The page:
July 16, 2024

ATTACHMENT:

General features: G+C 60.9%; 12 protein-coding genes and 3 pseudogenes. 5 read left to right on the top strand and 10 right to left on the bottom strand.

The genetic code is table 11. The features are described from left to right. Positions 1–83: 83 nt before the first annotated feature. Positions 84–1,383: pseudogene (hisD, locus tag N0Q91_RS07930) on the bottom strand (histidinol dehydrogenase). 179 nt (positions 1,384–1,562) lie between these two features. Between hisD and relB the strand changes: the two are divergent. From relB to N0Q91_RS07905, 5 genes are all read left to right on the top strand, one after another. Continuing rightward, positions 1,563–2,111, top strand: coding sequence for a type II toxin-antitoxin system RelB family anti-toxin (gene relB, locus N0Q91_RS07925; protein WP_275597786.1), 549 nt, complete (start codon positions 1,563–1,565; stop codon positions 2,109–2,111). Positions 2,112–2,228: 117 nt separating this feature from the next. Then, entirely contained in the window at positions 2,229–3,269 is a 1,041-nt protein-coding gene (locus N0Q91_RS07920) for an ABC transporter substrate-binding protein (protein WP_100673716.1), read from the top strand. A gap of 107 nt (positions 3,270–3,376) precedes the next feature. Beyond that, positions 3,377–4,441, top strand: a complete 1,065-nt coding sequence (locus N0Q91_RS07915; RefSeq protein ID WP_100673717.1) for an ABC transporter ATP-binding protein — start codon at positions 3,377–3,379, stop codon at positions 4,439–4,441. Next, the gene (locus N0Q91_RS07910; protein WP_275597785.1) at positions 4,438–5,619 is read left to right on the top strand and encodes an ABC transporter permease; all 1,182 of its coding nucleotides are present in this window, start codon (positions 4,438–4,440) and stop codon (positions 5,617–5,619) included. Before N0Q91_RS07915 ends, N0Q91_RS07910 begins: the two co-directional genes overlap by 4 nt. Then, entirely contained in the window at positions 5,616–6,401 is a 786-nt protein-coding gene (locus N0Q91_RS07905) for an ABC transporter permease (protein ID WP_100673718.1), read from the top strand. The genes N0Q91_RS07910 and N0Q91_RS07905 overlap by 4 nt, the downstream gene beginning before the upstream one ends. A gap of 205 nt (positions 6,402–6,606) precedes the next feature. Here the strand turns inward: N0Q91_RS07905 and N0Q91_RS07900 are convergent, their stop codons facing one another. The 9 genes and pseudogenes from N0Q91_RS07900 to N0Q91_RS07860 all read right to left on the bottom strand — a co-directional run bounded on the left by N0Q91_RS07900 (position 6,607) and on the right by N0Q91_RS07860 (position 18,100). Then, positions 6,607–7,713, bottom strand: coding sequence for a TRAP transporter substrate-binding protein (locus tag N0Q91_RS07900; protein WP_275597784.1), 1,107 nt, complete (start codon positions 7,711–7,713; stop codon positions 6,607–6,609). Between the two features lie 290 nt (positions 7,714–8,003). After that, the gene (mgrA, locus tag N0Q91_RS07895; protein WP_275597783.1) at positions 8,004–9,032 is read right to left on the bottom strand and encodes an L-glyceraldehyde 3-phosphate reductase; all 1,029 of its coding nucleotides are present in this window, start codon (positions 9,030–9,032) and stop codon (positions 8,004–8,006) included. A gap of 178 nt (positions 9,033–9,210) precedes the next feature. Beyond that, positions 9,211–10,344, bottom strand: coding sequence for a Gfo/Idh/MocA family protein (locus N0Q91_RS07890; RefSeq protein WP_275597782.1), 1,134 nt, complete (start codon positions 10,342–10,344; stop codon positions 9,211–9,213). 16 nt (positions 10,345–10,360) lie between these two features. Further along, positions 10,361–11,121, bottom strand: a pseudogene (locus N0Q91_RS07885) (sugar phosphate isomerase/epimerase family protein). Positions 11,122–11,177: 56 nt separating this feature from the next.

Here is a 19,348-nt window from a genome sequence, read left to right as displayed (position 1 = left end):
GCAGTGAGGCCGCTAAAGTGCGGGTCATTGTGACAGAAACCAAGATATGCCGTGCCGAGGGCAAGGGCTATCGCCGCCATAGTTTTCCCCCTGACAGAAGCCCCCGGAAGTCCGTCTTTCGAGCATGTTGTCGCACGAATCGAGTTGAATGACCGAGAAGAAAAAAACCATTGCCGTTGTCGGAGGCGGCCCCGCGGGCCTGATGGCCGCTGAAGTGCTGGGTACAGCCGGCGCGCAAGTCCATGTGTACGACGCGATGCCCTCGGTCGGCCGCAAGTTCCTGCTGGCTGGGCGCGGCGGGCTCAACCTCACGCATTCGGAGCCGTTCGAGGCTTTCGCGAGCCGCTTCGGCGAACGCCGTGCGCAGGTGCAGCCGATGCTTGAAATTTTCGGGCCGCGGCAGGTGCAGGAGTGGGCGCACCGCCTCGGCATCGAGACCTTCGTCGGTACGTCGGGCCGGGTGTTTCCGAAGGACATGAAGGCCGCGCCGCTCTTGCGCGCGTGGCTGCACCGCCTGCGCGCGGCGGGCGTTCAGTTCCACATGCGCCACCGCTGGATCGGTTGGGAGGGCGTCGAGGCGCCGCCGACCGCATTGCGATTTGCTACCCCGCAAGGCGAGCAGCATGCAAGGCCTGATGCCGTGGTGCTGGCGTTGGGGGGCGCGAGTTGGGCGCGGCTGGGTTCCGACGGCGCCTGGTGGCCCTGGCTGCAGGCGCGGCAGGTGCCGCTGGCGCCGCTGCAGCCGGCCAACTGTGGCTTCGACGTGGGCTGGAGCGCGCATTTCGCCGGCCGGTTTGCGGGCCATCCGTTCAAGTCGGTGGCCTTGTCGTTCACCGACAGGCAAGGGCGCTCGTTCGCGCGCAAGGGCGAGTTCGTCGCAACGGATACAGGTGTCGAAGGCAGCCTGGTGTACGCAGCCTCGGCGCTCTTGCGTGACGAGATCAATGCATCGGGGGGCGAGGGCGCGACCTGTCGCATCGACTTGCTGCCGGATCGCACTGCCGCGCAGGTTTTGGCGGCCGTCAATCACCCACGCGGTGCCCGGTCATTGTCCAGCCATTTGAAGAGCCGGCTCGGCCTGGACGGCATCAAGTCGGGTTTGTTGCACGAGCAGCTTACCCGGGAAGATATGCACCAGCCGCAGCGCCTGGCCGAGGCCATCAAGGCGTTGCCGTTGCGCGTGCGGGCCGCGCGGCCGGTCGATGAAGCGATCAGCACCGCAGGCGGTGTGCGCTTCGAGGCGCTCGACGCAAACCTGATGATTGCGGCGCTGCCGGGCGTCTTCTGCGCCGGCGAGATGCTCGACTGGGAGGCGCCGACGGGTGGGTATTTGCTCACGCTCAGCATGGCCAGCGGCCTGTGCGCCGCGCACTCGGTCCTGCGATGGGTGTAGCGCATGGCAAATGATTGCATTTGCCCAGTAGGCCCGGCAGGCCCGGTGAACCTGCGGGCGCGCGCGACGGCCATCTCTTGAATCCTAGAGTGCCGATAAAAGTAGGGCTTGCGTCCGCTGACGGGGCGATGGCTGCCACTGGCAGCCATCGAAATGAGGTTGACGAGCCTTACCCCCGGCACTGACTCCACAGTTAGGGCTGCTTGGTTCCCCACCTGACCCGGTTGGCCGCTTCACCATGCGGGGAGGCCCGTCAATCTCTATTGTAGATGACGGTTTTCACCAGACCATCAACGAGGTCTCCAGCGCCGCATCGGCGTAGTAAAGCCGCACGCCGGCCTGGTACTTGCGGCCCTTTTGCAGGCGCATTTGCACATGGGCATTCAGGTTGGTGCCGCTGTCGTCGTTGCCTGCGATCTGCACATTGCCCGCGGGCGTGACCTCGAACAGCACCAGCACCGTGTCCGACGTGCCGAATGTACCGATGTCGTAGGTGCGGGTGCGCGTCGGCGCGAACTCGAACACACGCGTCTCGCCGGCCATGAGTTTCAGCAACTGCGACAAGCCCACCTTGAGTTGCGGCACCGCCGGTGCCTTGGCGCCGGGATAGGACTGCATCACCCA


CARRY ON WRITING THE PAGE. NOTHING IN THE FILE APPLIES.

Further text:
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In corporate finance, a listing refers to the company’s shares being on the list (or board) of stock that are officially traded on a stock exchange. Normally the issuing company is the one that applies for a listing but in some countries the exchange can list a company, for instance because its stock is already being actively traded via informal channels. Initial listing requirements usually include a history of a few years of financial statements (not required for “alternative” markets targeting young firms); a sufficient size of the amount being placed among the general public (the free float), both in absolute terms and as a percentage of the total outstanding stock; an approved prospectus, usually including opinions from independent assessors, and so on. Stocks whose market value and/or turnover fall below critical levels can get officially delisted; delisting is often the result of a merger or takeover, or the firm going private.

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